This article on the new Ostend Photography Festival will discuss a series of open-air and public exhibitions. As a last point we will also talk about the side events and some other initiatives.
Scattered throughout the city are works by Filip Dujardin (1971) who created new images of imaginary surrealist constructions especially for this exhibition.
Ruud van Empel (1958), Dutch photographer and master of manipulated photography, has a venue in the middle of the city in Leopold Park.
Nearby, Jean Godecharle (1956) shows his work in the Koningspark and brings his views on the relationship between man and nature.
In the old swimming pool, Elisa Maenhout (1998) shows us a very appropriate photography, and from there you move on to the CAS Gallery where you can admire the work of Jan Pypers (1982) and Marlous van der Sloot (1986).
Back to the seaside where you can see (hopefully in the sun and with a light breeze) Aisha Zeijpveld (1983).
Walk past the renovated Casino Kursaal to the Beau Site Gallery where Jennifer Kesteleyn (1984) exhibits her work.
Defying the elements, the work of French photographer Charlotte Mano (1990) is on display on the Western Pier. She presents a selection of two series: Nocturnes and Portraire.
We go downtown to the Galerie Theobalds Boathouse, where Gilles Boudot (1953) exhibits his self-made landscapes.
At the Galerie Papillon (the only off-show of the event mentioned on the website) we see Margaret Lansink (1961) with a selection of The Borders of Nottingness and On the Mend. Her work is contrasted with that of the renowned documentary photographer Tomas van Houtryve (1975). This exhibition will not open until September 10th.
Next door, in the famous Art Deco setting of the Hôtel du Parc, Bart Ramakers’ second off exhibition is taking place.
In the Exposure Value gallery of Ostend Festival co-curator Yvon Poncelet, we find father and daughter Claire (1987) and Philippe Ordioni (1960) with surreal baroque portraits.
We cross the harbour again: for reasons of convenience, we take the free ferry service which provides crossings almost permanently.
In the chapel of the former military hospital we find Daniëlle van Zadelhoff (1963). She is inspired by the baroque painting and chiaroscuro of Caravaggio.
Richard Petit (1957) is a jack-of-all-trades: photographer, engineer and philosopher, he is a modern-day uomo universalis. He’s last on the list here, be sure to visit his exhibition.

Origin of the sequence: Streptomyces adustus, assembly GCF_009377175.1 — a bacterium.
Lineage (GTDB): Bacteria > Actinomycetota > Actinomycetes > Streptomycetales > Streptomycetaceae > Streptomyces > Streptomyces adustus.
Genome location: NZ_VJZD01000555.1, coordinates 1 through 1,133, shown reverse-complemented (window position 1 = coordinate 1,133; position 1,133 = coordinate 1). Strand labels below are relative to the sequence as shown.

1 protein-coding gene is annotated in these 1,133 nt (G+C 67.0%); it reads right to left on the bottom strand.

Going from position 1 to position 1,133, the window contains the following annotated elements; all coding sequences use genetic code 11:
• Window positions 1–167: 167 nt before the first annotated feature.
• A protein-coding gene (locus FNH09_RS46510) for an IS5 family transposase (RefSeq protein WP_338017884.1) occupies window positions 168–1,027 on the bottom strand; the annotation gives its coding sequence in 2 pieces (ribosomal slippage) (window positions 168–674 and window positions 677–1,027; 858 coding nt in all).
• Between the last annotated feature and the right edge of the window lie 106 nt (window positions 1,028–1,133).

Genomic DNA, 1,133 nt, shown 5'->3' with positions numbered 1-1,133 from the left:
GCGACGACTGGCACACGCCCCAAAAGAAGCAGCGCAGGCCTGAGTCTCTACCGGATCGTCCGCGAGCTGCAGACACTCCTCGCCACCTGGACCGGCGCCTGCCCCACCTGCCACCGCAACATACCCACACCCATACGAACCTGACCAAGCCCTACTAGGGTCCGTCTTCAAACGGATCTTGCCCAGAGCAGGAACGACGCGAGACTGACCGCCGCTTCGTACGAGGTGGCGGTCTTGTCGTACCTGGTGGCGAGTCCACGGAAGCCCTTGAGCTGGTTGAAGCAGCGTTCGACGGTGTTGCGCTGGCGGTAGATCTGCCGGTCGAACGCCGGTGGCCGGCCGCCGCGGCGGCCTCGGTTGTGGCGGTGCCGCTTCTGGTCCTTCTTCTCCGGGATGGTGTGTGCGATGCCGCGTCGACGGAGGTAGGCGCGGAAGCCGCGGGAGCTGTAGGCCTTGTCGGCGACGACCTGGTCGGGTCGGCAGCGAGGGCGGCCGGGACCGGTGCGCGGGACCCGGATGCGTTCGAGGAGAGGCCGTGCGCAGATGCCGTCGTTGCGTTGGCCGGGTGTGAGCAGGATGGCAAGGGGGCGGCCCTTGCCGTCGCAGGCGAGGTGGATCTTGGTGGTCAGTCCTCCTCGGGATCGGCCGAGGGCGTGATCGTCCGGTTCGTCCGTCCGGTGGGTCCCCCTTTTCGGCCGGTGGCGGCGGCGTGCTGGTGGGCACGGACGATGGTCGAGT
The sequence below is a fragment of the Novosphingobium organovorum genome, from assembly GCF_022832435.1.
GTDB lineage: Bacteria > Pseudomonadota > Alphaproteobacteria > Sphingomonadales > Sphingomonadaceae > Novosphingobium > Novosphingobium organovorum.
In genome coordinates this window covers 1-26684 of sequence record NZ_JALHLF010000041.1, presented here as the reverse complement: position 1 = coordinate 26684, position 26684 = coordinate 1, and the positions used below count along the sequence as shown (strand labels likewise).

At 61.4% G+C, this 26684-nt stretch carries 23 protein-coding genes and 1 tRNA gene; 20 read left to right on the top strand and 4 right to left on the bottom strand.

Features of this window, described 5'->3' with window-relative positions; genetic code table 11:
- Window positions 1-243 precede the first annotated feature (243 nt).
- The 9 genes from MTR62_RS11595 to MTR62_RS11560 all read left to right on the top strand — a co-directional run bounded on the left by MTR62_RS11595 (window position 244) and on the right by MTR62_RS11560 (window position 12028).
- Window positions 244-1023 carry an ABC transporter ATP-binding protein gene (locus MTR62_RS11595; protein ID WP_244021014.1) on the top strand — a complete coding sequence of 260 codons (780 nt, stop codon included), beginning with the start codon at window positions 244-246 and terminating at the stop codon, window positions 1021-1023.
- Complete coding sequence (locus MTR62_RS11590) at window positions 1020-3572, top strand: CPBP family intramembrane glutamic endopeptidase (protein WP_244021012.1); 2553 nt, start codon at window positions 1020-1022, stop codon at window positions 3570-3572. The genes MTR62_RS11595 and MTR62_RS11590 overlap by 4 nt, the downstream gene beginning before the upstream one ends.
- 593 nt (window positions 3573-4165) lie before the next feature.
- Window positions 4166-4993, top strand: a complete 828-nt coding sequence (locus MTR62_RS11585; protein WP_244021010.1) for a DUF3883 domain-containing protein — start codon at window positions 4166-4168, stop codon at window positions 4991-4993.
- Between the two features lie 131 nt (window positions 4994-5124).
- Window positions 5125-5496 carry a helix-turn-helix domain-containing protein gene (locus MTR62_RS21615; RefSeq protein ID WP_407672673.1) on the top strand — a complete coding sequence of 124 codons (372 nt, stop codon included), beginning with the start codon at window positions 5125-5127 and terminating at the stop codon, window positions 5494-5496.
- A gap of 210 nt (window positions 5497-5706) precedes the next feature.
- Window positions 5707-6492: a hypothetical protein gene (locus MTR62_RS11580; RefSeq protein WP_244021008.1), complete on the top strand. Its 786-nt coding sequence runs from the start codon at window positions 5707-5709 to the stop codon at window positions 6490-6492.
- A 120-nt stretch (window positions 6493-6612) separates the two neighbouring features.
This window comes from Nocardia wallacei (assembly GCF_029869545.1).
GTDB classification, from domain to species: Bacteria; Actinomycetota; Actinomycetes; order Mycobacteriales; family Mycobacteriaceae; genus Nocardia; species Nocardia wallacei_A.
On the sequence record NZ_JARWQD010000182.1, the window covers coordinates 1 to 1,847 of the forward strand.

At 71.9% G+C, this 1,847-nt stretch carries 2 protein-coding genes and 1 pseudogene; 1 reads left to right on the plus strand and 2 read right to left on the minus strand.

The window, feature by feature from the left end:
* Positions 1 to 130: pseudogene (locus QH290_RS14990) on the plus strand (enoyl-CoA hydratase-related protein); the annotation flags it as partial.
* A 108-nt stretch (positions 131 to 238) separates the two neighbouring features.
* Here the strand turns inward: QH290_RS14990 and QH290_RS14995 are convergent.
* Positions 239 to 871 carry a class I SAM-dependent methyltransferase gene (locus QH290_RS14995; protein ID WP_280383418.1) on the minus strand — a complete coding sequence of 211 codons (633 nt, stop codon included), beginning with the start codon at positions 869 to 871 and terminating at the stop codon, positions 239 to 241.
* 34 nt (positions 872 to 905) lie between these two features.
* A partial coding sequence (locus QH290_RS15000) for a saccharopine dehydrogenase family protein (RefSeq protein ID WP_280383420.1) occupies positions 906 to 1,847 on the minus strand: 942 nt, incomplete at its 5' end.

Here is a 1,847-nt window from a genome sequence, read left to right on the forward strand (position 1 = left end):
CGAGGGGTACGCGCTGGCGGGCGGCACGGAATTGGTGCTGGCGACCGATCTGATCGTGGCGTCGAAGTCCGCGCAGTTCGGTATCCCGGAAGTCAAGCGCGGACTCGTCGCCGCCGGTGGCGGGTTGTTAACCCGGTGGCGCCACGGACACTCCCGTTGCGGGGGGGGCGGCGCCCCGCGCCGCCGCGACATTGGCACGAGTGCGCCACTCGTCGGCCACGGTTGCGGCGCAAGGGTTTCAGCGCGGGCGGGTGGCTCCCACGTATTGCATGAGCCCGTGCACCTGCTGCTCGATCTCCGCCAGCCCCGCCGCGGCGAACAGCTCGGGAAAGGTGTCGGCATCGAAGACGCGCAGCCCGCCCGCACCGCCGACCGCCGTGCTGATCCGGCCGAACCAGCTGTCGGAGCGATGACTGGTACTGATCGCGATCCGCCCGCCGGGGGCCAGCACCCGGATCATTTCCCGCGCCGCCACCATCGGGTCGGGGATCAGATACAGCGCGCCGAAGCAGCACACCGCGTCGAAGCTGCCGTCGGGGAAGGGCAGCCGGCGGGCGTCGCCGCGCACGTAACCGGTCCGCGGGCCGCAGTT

There are also some side events. The famous Dutch-speaking actor Rik Verheye is doing four consecutive podcasts, and cultural centre De Grote Post is hosting De Donkere Kamer on September 23rd.
In De Donkere Kamer, the public is confronted with various actors from the world of photography. For example, photographer Filip Dujardin will be discussing his new project, which is exhibited at the Ostend Photo Biennial. The second name on the bill is Diego Franssens, who will present HERMAN, a new book and exhibition at the Guislain Institute in Ghent. Julie Scheurweghs will talk about her new book and the exhibition THE BIRTH OF A MOTHER in Ostend. Of course, the work of the central figure Marc Lagrange, the crowd puller of the Photobiennale, will also be discussed. And, as usual, Stijn Meuris will bring his audience his oral chronicle based on a photograph. The evening is hosted by Lieven Vandenhaute.
There will also be a number of other initiatives:
– the famous bookshop Corman will create a showcase of books on photography.
– the new bookshop De Witte Zee shows you a table with books on photography
In conclusion: with 33 photographers and a wide range of photography, Ostend is worth a visit for photography lovers until October 24th.
In the following contributions we will look at some aspects of the festival and some artists.
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The Biennial’s website
The city map with the locations is not on the festival website but on :
Papillon Lansink & van Houtryve
Hotel du Parc Bart Ramakers
photographic event La chambre noire
De Witte Zee bookshop